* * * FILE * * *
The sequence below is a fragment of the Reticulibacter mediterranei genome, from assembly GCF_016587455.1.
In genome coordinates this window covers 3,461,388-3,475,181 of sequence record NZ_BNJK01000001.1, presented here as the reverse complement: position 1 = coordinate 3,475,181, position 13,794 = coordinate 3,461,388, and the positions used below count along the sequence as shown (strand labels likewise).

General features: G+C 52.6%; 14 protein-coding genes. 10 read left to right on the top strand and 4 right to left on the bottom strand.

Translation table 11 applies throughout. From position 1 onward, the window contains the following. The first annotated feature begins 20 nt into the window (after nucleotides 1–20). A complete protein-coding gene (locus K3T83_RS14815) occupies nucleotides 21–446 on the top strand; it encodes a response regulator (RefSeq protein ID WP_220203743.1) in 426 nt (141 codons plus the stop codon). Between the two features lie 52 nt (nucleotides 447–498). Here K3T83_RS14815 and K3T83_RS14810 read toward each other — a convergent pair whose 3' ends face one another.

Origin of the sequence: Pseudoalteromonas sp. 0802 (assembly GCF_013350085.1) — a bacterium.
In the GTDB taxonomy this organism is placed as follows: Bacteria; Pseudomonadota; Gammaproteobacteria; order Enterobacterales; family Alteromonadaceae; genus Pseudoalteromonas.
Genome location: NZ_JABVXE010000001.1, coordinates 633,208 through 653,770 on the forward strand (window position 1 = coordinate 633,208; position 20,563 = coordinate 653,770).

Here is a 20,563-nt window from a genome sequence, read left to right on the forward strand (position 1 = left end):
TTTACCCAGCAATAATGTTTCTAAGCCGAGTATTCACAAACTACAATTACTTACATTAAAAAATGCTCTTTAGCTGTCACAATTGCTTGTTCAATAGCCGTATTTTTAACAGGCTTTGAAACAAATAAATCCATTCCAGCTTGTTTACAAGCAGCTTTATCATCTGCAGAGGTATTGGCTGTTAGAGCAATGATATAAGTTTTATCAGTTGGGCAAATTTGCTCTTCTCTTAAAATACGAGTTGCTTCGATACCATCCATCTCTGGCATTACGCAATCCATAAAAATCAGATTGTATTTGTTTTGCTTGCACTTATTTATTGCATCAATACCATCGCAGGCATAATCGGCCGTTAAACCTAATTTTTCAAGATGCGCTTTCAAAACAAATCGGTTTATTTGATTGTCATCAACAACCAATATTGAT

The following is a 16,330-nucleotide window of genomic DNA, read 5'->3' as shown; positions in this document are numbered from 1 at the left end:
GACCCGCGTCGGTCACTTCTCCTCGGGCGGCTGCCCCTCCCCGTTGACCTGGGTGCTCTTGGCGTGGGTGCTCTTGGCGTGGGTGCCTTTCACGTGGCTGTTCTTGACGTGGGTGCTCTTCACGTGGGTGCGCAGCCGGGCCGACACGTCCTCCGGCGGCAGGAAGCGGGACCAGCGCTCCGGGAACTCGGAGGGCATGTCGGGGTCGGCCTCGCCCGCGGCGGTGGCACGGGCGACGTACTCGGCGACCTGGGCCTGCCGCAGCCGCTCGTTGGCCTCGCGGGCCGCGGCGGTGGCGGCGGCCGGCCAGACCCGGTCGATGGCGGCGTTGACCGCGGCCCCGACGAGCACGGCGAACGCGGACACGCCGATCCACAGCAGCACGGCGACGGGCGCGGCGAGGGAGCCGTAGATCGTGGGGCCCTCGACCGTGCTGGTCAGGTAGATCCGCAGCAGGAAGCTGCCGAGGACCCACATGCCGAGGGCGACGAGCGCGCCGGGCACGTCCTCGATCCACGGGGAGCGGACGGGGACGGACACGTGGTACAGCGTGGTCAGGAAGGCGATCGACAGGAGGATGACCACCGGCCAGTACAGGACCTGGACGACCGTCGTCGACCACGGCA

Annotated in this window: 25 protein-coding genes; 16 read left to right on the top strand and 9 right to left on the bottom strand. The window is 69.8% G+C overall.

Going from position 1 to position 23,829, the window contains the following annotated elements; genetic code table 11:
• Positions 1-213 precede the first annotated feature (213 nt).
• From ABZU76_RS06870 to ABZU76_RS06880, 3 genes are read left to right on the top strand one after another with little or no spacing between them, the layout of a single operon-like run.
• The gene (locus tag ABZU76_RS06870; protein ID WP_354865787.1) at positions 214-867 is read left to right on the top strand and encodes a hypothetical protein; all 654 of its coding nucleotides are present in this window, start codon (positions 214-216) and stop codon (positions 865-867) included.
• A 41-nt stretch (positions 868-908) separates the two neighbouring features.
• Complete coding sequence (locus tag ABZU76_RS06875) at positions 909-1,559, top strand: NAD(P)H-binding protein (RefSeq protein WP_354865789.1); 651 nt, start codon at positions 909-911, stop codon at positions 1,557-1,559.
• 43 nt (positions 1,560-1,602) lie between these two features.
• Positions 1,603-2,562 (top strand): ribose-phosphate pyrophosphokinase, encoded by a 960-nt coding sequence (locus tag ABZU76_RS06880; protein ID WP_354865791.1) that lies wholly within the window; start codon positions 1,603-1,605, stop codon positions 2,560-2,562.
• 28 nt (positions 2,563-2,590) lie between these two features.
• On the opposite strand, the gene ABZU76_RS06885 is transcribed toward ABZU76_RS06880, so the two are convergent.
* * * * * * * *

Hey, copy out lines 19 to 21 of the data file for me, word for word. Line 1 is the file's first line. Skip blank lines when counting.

• 43 nt (positions 1,560-1,602) lie between these two features.
• Positions 1,603-2,562 (top strand): ribose-phosphate pyrophosphokinase, encoded by a 960-nt coding sequence (locus tag ABZU76_RS06880; protein ID WP_354865791.1) that lies wholly within the window; start codon positions 1,603-1,605, stop codon positions 2,560-2,562.
• 28 nt (positions 2,563-2,590) lie between these two features.